I think I’m starting to miss the listener feedback as an every episode type thing.

    As for the discipline, I think the current style of (non) discplining children isn’t working. Every time I go to a restaurant to eat, my dining expereince is interrupted by some mouthy brat screaming at their parents. I can’t help but think that if they’re ass was getting smacked at home every once in a while, they wouldn’t carry on like that in public, and would show their parents and the people around them a little respect. I was on the receiving end of many spankings as a child, and I deserved everyone of them. Looking back at some of the people I went to high school with who had less discipline at home compared to me, and where they ended up at this point in their life, let’s just say I’m grateful my parents disciplined me when I was “crusin for a bruisin” (as my mom liked to put it) and gave me a spanking I deserved when misbehaving. In the end I think it definitely had a positive impact on how I turned out. I also ate a lot of soap over the years.

    That being said, I think Mr. Raymond’s slap may have been a little out of line. I mean honestly what kind of guy slaps another guy? A man slapping another man is only appropriate if it’s followed up by a duel to the death with pistols.

  5. Benton Grey says:

    Well gents, after two more very enjoyable episodes, I thought I’d leave you a few notes. First, Shag, the term you were looking for in the previous episode to describe the convenient plot device that wrapped everything up in the B&B Firestorm issue was “deus ex machina.” That is literally “the god from the machine,” and refers to a too-convenient event or mechanism in a plot that resolves the action without appropriate conflict or cost. It originated with Greek theater, wherein many plots would be resolved by the arrival of the gods on stage, lowered down or raised up by machinery. The hero is trapped with no way out? No problem, here comes Zeus out of the rafters, and he makes everything okay. It’s a hallmark of lazy and/or bad writing.

    I enjoyed the episode reminiscing about the B&B issues. That was fun, and I certainly encourage y’all to do it again if you like. I haven’t read those stories, but it seems like the Aquaman one would be one of the best of those bizarre Haney tales.

    As for this current episode, once again I had to skip the review of Aquaman as I wait interminably for my books, but I listened with interest to the JLA recap, as I have already given up on that book. Once again DC has utterly lost me as a customer, save Aquaman, which hold on only because of my love for the character.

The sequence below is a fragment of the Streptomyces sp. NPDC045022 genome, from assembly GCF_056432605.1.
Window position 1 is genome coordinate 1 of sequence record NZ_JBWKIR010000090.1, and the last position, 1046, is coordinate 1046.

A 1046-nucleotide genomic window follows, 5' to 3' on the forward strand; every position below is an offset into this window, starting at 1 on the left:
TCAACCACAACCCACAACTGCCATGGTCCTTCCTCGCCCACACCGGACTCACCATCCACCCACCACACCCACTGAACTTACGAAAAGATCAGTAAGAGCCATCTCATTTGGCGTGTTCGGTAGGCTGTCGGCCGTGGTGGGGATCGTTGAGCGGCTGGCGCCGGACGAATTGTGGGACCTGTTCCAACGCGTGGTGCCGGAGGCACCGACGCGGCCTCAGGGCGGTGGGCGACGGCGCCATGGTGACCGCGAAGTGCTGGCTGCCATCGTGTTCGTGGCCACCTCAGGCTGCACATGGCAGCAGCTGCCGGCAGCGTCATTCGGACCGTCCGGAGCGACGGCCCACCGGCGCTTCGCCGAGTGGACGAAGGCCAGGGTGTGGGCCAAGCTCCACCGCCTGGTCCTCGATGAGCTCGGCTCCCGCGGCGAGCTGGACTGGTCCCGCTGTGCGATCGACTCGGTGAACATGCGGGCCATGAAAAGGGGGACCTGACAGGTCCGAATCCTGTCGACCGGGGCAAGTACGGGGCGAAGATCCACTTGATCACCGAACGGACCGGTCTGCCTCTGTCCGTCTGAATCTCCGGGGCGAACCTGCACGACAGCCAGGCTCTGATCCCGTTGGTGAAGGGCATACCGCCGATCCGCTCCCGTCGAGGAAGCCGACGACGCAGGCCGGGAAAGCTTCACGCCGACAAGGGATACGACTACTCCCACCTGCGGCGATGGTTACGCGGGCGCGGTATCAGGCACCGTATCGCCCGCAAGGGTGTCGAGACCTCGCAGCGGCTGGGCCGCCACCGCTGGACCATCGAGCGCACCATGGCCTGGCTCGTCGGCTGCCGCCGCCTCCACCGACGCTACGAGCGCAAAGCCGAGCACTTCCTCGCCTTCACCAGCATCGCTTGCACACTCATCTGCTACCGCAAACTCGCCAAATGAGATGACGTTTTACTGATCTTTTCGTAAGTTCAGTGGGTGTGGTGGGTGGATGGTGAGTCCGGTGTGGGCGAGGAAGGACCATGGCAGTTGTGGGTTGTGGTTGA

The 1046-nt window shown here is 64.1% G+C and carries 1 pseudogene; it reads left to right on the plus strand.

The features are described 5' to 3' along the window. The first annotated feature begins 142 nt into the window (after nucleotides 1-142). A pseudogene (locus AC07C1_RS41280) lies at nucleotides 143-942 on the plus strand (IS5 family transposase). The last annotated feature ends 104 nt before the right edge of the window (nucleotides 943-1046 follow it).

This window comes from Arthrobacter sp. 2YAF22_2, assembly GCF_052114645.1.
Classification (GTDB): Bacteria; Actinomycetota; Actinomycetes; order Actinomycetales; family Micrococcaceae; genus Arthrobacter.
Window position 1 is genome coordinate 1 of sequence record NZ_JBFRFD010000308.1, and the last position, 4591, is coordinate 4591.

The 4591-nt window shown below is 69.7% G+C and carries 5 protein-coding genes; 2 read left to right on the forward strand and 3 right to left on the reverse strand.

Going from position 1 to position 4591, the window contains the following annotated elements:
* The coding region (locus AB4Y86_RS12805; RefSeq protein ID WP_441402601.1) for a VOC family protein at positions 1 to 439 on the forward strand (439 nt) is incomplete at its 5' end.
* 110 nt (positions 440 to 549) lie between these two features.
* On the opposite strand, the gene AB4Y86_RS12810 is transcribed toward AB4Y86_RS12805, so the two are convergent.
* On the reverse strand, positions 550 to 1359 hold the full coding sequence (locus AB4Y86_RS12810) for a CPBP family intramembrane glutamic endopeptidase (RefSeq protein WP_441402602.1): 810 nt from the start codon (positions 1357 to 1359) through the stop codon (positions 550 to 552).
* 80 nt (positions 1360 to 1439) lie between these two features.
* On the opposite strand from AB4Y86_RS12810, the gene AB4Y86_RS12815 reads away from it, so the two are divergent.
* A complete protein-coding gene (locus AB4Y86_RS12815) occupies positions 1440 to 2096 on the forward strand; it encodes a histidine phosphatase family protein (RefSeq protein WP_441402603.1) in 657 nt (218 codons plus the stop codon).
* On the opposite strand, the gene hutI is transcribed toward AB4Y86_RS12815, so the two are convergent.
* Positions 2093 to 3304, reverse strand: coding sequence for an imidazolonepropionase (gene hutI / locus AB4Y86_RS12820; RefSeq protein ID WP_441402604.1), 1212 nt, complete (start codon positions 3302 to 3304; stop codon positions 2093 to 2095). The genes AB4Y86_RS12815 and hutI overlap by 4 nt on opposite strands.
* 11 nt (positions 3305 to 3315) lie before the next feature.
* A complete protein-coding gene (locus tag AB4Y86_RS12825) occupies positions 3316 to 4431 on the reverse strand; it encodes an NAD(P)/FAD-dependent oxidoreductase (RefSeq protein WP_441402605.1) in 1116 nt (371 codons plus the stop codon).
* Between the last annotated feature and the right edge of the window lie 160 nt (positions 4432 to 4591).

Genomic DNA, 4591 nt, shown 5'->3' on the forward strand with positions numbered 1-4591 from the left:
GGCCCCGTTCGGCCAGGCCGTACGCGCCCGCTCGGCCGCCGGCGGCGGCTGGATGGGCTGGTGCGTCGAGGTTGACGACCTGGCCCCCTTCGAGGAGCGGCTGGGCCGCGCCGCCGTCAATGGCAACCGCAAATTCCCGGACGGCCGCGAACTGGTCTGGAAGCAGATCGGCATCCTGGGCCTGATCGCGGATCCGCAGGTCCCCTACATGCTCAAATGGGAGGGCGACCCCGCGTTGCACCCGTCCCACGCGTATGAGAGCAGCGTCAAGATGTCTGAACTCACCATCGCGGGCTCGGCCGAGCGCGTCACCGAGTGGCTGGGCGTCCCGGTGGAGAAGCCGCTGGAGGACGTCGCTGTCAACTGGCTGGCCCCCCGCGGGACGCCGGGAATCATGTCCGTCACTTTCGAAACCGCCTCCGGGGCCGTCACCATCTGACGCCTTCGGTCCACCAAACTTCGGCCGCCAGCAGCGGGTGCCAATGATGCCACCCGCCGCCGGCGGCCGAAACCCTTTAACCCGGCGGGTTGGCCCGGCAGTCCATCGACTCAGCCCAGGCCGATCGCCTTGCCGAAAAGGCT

On the subject of PAD’s Aquaman, I have to say that I’m much more in Rob’s camp, as my comments may have indicated. Wishing a brutal and grizzly death on the avatar of that era likely makes my feelings a bit too subtle to be easily read, though, I’ll admit. My feelings about that book are similar to my thoughts on the Death of a Prince. Whatever merits the stories may have, they are of a fevered strength, ultimately destructive to the character and his persona. The art and writing in the PAD tales is of an equal quality, execrable in its painfully 90s tones. The writing is juvenile and the characters flat, and not in an endearing or at least encouraging manner, as the Bronze Age manages at its weaker moments, but repugnant. The single note of Aquaman and his supporting cast is discordant and shrill.

    I, of course, am indulging in hyperbole, and the run did certainly raise Aquaman’s profile, but I maintain that, in the end, it was a net loss for the Sea King. In the final analysis I dislike that run, not so much for its own worth, or lack thereof, but for its impact on the character in the larger scope of things. The specter of the obnoxious aquatic rage-aholoic of PAD’s tenure would continue to haunt Aquaman for decades, and only now has he begun to really escape it. I say let Geoff Johns dance upon the corpse of that run all he likes. He can do it no graver disservice than the stories themselves did to their subject.

    Kyle, I love your statement about slaps and duels to the death. Ha, very nice.

    In terms of the appropriateness of Mr. Raymond’s action, I don’t think slapping a child was ever according to Hoyle. One of the keys to corporal punishment is that it be divorced from emotion. Whipping a child with a belt or the like out of anger is a recipe for abuse. Physically striking a child out of anger is just straight-up terrible. My parents disciplined me, but it was always really clear why and it was done as a necessity, not an emotional reaction, which, upon reflection, seems important.

    Shag, Shag, Shag…really? “Symbology”? Come on man! Symbolism! There is no such thing as “symbology.” Observe:

    I really like these classic Firestorm reviews. I am definitely going to pick these books up one of these days. This issue in particular sounded really good, other than the incongruity of Killer Frost magically freezing all of New York. I hate things like that. At least give me a line of dialog explaining why this character can do something that seems so beyond their established abilities!

    In fact, all of the DC goodness of this podcast is making me more and more antsy to pick up my DC mod. When I do, I’m definitely going to have to create a Firestorm campaign, or at least an Aquaman/Firestorm team-up series. Obviously I’ll need Killer Frost in there somewhere, but let me ask you a question, Shag. If you could tell a 3-5 “issue” classic Firestorm story, what would it look like? I’ve got extensive notes for most of the characters I’m going to tell stories about, but I don’t have anything ready for Firestorm, and I’d rather like to pick your brain.